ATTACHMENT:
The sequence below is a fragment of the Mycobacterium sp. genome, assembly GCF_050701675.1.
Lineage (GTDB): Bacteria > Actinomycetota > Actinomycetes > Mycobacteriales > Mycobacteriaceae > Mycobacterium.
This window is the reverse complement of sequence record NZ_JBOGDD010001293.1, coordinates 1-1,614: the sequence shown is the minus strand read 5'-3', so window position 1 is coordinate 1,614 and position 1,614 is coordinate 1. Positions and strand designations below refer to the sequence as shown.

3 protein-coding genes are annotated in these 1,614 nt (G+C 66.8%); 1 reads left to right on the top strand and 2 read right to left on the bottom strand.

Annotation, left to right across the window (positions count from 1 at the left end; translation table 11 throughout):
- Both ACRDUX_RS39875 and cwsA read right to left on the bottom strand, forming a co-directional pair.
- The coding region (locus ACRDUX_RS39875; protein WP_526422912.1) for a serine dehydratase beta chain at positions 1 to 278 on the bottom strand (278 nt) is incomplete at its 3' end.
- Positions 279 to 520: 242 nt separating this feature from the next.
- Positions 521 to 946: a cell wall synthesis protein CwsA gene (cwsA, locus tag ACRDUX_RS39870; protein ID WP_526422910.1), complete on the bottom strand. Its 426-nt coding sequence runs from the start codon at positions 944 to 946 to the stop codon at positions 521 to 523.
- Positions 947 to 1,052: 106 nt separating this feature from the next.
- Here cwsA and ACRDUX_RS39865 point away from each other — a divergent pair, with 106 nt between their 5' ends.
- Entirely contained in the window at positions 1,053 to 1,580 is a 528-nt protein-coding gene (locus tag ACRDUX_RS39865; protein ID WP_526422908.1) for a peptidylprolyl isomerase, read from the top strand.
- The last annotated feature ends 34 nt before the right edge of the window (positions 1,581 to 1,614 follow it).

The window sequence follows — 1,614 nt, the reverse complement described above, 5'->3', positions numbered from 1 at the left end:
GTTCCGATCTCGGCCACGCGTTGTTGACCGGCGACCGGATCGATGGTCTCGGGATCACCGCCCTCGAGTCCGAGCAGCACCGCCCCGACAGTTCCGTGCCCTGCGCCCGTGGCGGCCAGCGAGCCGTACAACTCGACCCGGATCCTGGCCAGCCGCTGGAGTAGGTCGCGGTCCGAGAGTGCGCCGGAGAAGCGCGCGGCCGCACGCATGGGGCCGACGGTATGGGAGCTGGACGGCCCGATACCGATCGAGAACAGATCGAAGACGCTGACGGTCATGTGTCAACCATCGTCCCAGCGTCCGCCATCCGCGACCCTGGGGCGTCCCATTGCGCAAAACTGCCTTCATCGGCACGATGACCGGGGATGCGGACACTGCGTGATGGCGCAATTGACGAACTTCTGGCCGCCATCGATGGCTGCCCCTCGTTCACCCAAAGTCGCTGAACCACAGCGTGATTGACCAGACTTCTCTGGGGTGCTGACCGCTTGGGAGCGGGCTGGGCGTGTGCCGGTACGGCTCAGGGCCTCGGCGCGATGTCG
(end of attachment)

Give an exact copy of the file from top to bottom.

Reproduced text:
The sequence below is a fragment of the Mycobacterium sp. genome, assembly GCF_050701675.1.
Lineage (GTDB): Bacteria > Actinomycetota > Actinomycetes > Mycobacteriales > Mycobacteriaceae > Mycobacterium.
This window is the reverse complement of sequence record NZ_JBOGDD010001293.1, coordinates 1-1,614: the sequence shown is the minus strand read 5'-3', so window position 1 is coordinate 1,614 and position 1,614 is coordinate 1. Positions and strand designations below refer to the sequence as shown.

3 protein-coding genes are annotated in these 1,614 nt (G+C 66.8%); 1 reads left to right on the top strand and 2 read right to left on the bottom strand.

Annotation, left to right across the window (positions count from 1 at the left end; translation table 11 throughout):
- Both ACRDUX_RS39875 and cwsA read right to left on the bottom strand, forming a co-directional pair.
- The coding region (locus ACRDUX_RS39875; protein WP_526422912.1) for a serine dehydratase beta chain at positions 1 to 278 on the bottom strand (278 nt) is incomplete at its 3' end.
- Positions 279 to 520: 242 nt separating this feature from the next.
- Positions 521 to 946: a cell wall synthesis protein CwsA gene (cwsA, locus tag ACRDUX_RS39870; protein ID WP_526422910.1), complete on the bottom strand. Its 426-nt coding sequence runs from the start codon at positions 944 to 946 to the stop codon at positions 521 to 523.
- Positions 947 to 1,052: 106 nt separating this feature from the next.
- Here cwsA and ACRDUX_RS39865 point away from each other — a divergent pair, with 106 nt between their 5' ends.
- Entirely contained in the window at positions 1,053 to 1,580 is a 528-nt protein-coding gene (locus tag ACRDUX_RS39865; protein ID WP_526422908.1) for a peptidylprolyl isomerase, read from the top strand.
- The last annotated feature ends 34 nt before the right edge of the window (positions 1,581 to 1,614 follow it).

The window sequence follows — 1,614 nt, the reverse complement described above, 5'->3', positions numbered from 1 at the left end:
GTTCCGATCTCGGCCACGCGTTGTTGACCGGCGACCGGATCGATGGTCTCGGGATCACCGCCCTCGAGTCCGAGCAGCACCGCCCCGACAGTTCCGTGCCCTGCGCCCGTGGCGGCCAGCGAGCCGTACAACTCGACCCGGATCCTGGCCAGCCGCTGGAGTAGGTCGCGGTCCGAGAGTGCGCCGGAGAAGCGCGCGGCCGCACGCATGGGGCCGACGGTATGGGAGCTGGACGGCCCGATACCGATCGAGAACAGATCGAAGACGCTGACGGTCATGTGTCAACCATCGTCCCAGCGTCCGCCATCCGCGACCCTGGGGCGTCCCATTGCGCAAAACTGCCTTCATCGGCACGATGACCGGGGATGCGGACACTGCGTGATGGCGCAATTGACGAACTTCTGGCCGCCATCGATGGCTGCCCCTCGTTCACCCAAAGTCGCTGAACCACAGCGTGATTGACCAGACTTCTCTGGGGTGCTGACCGCTTGGGAGCGGGCTGGGCGTGTGCCGGTACGGCTCAGGGCCTCGGCGCGATGTCG